The scientific method must involve hypotheses that make predictions that can then be tested. There is no need for these predictions to involve experiments that can be set up in entirely in a laboratory.

    Look at the Nobel Prizes for physics. Depending on how you count, up to nine of them have involved things you would not consider ‘real science’. Among them: the short period binary pulsar and its use in testing general relativity (1993), discovery of pulsars (1974), discovery of the cosmic microwave background radiation (1978), physics of degenerate stars (1983), a couple on cosmic radiation (1936, 1948), one on the ionosphere (1947), and extraterrestrial neutrino and x-ray astronomy (2002).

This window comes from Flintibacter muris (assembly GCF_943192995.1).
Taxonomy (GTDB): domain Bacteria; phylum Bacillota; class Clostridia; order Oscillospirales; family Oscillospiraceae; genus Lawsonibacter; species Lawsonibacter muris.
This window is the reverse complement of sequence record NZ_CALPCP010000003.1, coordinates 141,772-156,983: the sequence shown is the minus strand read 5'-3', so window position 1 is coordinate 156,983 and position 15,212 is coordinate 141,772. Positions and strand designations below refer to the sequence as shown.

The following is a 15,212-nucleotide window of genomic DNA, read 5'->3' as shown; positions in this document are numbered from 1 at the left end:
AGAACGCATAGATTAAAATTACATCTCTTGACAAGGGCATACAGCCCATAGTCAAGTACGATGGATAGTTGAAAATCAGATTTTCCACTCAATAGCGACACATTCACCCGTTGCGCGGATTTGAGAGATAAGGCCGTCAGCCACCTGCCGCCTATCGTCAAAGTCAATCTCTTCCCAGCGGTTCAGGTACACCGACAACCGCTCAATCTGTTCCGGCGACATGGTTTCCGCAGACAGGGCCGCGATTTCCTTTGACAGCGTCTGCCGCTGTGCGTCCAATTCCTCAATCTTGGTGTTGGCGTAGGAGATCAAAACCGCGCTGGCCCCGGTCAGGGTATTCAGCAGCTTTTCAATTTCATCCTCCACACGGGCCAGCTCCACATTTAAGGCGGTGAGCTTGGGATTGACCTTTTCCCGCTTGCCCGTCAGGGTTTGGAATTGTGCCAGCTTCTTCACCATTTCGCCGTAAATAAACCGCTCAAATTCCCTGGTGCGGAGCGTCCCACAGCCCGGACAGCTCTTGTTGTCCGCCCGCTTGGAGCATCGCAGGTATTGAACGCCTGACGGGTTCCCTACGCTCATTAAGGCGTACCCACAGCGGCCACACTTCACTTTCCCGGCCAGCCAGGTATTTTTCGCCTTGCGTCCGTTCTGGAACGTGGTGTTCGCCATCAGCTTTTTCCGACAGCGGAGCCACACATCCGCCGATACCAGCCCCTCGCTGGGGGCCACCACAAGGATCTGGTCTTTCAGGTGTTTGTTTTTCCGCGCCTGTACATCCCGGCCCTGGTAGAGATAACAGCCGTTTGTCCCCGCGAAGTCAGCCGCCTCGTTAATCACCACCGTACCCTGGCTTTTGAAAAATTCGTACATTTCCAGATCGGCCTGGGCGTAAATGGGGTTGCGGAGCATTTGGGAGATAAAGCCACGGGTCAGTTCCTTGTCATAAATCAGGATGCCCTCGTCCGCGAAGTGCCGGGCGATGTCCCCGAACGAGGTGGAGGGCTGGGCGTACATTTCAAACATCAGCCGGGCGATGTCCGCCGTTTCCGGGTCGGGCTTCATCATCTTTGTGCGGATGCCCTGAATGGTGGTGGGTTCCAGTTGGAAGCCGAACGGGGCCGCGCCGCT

Maybe you should write to Stockholm and complain about all the fake science awards they’ve been giving out.

  • Paul, if you are right, how come we had to go to Jupiter to find Io’s volcanoes? Why did we have to go to Saturn to find out what Titan was like, or that tiny moons could be volcanically active? Why are the only absolute surface dates for the entire Solar System — on which all the relative dates obtained by remote observation are based — from the Apollo missions?